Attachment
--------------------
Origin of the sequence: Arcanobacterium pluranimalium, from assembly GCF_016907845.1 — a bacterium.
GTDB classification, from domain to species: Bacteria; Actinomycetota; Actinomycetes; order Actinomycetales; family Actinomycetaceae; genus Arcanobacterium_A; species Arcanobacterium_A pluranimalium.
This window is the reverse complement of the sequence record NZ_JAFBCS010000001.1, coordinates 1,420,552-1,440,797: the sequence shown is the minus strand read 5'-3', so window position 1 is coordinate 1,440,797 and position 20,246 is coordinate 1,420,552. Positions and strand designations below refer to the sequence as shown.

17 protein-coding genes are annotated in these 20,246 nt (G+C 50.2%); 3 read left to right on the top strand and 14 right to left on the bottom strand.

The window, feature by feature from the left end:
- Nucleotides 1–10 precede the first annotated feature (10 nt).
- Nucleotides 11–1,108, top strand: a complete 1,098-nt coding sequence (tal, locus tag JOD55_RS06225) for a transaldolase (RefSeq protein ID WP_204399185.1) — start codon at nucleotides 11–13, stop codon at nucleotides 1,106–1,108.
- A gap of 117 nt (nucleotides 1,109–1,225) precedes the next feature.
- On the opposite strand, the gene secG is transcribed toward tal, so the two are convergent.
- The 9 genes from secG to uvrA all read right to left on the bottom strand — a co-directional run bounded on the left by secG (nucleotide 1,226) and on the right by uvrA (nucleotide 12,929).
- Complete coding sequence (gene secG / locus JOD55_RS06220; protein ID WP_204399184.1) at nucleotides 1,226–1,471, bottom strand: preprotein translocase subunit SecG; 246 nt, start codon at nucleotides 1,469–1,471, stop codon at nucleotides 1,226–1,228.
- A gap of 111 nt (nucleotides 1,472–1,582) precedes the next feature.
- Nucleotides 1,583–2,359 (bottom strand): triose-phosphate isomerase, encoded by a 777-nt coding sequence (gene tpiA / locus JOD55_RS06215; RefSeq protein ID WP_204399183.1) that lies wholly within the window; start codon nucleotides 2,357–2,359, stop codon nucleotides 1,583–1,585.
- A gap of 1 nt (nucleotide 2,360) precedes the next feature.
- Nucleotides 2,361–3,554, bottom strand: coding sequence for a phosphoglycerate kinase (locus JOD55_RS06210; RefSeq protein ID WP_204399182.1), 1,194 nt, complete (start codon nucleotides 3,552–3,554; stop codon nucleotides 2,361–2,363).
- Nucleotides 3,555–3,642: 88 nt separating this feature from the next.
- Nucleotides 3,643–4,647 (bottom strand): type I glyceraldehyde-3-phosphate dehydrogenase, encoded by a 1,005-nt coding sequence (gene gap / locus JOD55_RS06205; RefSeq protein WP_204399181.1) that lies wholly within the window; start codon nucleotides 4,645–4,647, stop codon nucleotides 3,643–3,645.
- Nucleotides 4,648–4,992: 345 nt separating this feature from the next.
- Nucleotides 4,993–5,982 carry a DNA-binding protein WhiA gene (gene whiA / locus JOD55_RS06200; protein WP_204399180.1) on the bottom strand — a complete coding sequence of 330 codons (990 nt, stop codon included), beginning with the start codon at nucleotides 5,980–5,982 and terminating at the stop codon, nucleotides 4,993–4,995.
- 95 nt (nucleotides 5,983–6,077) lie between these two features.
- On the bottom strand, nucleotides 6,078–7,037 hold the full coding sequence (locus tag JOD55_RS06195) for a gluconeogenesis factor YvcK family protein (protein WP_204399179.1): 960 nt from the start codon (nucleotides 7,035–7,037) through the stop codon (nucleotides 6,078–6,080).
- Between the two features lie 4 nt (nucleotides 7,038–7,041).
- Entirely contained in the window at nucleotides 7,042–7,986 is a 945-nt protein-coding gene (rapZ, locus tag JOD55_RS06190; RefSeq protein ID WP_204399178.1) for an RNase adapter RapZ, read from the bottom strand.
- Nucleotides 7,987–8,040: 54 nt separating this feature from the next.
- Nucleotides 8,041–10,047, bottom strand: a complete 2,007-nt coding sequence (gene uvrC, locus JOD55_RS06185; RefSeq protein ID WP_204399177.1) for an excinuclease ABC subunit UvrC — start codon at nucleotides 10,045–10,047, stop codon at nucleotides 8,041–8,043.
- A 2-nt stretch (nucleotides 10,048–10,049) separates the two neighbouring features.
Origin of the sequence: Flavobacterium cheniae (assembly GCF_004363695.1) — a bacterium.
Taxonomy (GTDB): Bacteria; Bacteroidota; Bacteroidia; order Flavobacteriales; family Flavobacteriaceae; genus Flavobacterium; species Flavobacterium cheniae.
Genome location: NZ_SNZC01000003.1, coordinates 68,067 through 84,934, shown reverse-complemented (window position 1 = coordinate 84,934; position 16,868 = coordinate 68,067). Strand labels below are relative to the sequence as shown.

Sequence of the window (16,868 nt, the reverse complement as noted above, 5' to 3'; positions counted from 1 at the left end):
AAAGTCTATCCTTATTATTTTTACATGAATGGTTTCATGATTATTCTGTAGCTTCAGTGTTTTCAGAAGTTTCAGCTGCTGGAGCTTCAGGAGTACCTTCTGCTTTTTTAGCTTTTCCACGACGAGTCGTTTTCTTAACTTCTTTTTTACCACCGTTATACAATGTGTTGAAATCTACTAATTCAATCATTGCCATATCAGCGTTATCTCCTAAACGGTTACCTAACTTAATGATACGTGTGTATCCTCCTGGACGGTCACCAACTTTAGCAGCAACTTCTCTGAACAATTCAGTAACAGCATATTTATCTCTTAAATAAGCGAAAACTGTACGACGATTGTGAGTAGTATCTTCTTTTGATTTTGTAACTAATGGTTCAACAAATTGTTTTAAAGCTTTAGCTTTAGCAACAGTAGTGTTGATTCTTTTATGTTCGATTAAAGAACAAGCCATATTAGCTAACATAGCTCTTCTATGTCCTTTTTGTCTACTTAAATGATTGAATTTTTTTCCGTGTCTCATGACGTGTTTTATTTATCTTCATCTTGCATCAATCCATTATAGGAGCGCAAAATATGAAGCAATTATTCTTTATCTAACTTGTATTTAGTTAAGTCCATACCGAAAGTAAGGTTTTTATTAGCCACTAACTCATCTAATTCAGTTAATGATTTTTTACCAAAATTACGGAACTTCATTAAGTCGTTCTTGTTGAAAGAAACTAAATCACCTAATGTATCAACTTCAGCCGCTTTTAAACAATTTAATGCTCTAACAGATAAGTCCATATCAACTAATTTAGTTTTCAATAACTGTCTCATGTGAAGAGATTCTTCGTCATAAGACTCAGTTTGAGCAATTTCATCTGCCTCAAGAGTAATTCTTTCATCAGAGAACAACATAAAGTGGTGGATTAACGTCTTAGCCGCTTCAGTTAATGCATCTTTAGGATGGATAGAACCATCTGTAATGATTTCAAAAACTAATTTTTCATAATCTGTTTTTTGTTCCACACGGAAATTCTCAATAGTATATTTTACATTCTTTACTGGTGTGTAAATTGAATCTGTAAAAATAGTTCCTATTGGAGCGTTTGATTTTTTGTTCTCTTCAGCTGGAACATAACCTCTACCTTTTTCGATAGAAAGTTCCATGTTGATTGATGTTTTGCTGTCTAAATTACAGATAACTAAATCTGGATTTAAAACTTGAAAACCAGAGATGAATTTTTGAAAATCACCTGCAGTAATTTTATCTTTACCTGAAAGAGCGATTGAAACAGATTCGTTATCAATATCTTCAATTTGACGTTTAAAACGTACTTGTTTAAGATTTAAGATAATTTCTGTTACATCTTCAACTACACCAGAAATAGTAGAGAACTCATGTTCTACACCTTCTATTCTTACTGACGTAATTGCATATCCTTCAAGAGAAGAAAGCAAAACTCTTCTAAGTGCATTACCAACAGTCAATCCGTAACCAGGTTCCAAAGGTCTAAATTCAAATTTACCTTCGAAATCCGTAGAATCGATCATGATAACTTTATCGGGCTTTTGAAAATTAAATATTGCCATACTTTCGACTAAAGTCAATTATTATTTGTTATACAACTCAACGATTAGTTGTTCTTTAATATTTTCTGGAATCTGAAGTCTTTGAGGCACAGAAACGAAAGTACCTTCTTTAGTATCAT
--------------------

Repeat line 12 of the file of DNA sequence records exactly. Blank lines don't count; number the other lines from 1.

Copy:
- A gap of 111 nt (nucleotides 1,472–1,582) precedes the next feature.